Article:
January 3—After getting off to a very poor start—the Dow Jones Industrial Average lost 6.2% in the first five trading days of 2016—stocks overall finished the year well into the black. This was not an outcome that many experts saw coming. Most predicted severe negative economic repercussions when British voters chose to leave the European Union in the Brexit vote. Similarly, some saw the election of Donald Trump as most likely to throw the financial markets into uncertainty, if not panic. The opposite has happened.
Most of the growth in stock prices occurred in the second half of the year, with the DJIA gaining 8% just since election day. Apparently, investors are optimistic that a Trump administration will provide sufficient regulatory and tax relief, coupled with new infrastructure spending, to boost GDP growth above the 3% mark in the coming year, a level not seen in many years.
Consumers have shared the surge in confidence. The Conference Board reported in December that its index of consumer confidence jumped from 109.4 in November to 113.7 in December. That’s the highest level for this indicator since August 2001, when it stood at 114.
Can the optimism be sustained? In part, that will depend upon how well a President Trump is able to deliver the promises made during the Presidential campaign. Also important for stock prices will be the corporate earnings reports. Earnings for the companies in the S&P 500 grew 3.1% in the third quarter of the year from the year-earlier period, and they are estimated to be up 3.2% for the fourth quarter. Solid earnings reports will be needed to justify the current price/earnings ratios of many stocks.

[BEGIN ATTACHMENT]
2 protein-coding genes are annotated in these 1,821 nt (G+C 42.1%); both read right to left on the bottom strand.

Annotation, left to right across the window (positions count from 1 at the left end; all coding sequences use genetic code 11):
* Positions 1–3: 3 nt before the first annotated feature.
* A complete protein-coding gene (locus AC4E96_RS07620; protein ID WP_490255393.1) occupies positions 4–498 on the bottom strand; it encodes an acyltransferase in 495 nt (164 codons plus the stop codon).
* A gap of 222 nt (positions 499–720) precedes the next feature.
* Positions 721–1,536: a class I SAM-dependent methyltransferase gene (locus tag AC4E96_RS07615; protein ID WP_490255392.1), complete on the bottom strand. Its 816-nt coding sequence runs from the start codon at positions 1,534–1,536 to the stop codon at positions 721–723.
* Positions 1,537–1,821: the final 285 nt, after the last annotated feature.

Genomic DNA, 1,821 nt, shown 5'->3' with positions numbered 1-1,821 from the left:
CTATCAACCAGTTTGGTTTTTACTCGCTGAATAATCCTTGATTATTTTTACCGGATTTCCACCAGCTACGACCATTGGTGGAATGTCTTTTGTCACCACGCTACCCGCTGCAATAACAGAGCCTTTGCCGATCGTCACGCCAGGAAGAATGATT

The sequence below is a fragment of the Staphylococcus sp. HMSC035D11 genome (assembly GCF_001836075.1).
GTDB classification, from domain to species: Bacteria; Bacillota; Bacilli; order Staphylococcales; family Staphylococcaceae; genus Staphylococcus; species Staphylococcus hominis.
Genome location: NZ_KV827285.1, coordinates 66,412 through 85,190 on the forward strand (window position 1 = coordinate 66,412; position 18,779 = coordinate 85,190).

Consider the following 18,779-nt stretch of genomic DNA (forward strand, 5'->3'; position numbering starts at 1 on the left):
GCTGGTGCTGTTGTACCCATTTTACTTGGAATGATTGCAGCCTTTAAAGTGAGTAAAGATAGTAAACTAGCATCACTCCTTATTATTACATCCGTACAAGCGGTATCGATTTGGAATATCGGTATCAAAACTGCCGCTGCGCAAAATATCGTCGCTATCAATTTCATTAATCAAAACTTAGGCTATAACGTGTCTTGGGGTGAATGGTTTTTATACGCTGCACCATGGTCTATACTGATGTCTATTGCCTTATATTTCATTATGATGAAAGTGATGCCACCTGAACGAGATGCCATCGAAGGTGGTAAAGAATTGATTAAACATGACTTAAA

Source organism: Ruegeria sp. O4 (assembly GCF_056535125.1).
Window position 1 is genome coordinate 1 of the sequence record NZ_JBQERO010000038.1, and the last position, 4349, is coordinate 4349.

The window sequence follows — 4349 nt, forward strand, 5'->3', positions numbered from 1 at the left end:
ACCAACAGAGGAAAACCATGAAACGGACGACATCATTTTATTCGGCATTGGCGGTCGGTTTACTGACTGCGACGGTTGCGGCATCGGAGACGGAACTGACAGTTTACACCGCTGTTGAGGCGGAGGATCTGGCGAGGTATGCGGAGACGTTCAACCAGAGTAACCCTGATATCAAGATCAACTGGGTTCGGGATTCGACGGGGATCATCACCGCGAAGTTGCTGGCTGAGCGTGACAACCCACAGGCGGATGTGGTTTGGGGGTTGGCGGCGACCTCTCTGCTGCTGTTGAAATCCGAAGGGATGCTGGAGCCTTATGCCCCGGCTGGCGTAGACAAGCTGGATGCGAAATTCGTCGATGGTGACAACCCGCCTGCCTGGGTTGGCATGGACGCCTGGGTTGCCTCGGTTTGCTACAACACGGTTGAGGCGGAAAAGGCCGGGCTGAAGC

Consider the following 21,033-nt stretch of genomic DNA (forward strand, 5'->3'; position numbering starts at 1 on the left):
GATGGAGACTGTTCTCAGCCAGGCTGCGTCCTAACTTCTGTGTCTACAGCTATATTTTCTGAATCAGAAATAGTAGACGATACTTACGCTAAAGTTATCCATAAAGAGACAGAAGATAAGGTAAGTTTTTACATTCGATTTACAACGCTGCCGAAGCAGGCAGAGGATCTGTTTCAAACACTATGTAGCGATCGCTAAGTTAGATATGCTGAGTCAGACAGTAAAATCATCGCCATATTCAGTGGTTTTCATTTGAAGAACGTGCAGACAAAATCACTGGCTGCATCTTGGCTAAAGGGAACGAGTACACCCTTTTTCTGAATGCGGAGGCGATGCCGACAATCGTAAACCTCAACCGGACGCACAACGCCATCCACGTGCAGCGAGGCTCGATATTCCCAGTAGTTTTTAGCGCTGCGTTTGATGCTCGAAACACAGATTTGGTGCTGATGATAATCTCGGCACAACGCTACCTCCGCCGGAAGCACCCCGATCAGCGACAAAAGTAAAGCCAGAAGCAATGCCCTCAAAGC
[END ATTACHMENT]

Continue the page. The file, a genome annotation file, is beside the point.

Nobel laureate Robert Shiller, co-creator of the Case-Shiller housing index, is not quite ready to forecast a boom in housing, where the growth in prices has remained steady at about 5%. But he does suggest that change could be coming. Shiller told Bloomberg News in December that “I think we’re at a turning point. The numbers that we’re reporting today are October, before the Trump election, and everything looks different now. There might be a Trump boom coming.”
Rising interest rates could put a damper on those rising home prices, despite optimism about the economy generally. The Federal Reserve Board raised short-term rates a quarter-point in December, a move that had been expected earlier in the year. Should the economy demonstrate more robust growth, the Fed may be expected to nudge interest rates back to their normal range. This will be seen as great news by savers and investors, many of whom have suffered during the prolonged interest rate drought.
But rising interest rates will pose a dilemma for the new Trump administration. As rates go up, so does the cost of servicing the national debt. Those increased costs may crowd out hopes for new spending or dramatic tax cuts. At the least, they could make political compromises more difficult.
It looks like 2017 will be a very interesting year.
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